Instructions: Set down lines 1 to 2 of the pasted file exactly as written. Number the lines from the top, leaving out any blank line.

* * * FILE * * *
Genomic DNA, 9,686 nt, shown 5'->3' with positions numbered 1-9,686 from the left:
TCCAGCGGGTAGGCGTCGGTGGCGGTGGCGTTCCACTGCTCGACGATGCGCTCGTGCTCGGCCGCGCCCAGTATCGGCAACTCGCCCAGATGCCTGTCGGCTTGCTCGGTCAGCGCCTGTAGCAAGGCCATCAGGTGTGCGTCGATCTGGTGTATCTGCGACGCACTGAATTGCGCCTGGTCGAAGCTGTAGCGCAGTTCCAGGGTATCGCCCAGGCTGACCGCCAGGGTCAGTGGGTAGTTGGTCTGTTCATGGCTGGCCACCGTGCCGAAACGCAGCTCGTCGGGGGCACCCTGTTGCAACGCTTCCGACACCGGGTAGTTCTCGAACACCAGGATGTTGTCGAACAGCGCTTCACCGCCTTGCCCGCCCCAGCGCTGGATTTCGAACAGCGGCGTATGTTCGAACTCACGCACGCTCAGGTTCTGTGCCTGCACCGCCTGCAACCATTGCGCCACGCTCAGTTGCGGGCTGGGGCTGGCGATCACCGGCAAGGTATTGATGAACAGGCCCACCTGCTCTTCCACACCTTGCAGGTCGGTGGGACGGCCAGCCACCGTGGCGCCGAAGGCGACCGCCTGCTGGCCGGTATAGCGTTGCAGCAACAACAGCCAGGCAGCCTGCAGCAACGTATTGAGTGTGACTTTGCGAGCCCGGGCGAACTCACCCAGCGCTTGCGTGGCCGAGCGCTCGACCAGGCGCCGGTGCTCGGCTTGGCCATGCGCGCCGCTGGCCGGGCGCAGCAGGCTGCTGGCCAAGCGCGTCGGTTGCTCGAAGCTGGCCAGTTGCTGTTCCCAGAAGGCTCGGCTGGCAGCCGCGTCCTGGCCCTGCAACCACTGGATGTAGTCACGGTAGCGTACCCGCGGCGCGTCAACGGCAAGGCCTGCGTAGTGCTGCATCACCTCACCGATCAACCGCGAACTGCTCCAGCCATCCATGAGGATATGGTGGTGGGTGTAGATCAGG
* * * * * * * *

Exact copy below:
Genomic DNA, 9,686 nt, shown 5'->3' with positions numbered 1-9,686 from the left:
TCCAGCGGGTAGGCGTCGGTGGCGGTGGCGTTCCACTGCTCGACGATGCGCTCGTGCTCGGCCGCGCCCAGTATCGGCAACTCGCCCAGATGCCTGTCGGCTTGCTCGGTCAGCGCCTGTAGCAAGGCCATCAGGTGTGCGTCGATCTGGTGTATCTGCGACGCACTGAATTGCGCCTGGTCGAAGCTGTAGCGCAGTTCCAGGGTATCGCCCAGGCTGACCGCCAGGGTCAGTGGGTAGTTGGTCTGTTCATGGCTGGCCACCGTGCCGAAACGCAGCTCGTCGGGGGCACCCTGTTGCAACGCTTCCGACACCGGGTAGTTCTCGAACACCAGGATGTTGTCGAACAGCGCTTCACCGCCTTGCCCGCCCCAGCGCTGGATTTCGAACAGCGGCGTATGTTCGAACTCACGCACGCTCAGGTTCTGTGCCTGCACCGCCTGCAACCATTGCGCCACGCTCAGTTGCGGGCTGGGGCTGGCGATCACCGGCAAGGTATTGATGAACAGGCCCACCTGCTCTTCCACACCTTGCAGGTCGGTGGGACGGCCAGCCACCGTGGCGCCGAAGGCGACCGCCTGCTGGCCGGTATAGCGTTGCAGCAACAACAGCCAGGCAGCCTGCAGCAACGTATTGAGTGTGACTTTGCGAGCCCGGGCGAACTCACCCAGCGCTTGCGTGGCCGAGCGCTCGACCAGGCGCCGGTGCTCGGCTTGGCCATGCGCGCCGCTGGCCGGGCGCAGCAGGCTGCTGGCCAAGCGCGTCGGTTGCTCGAAGCTGGCCAGTTGCTGTTCCCAGAAGGCTCGGCTGGCAGCCGCGTCCTGGCCCTGCAACCACTGGATGTAGTCACGGTAGCGTACCCGCGGCGCGTCAACGGCAAGGCCTGCGTAGTGCTGCATCACCTCACCGATCAACCGCGAACTGCTCCAGCCATCCATGAGGATATGGTGGTGGGTGTAGATCAGG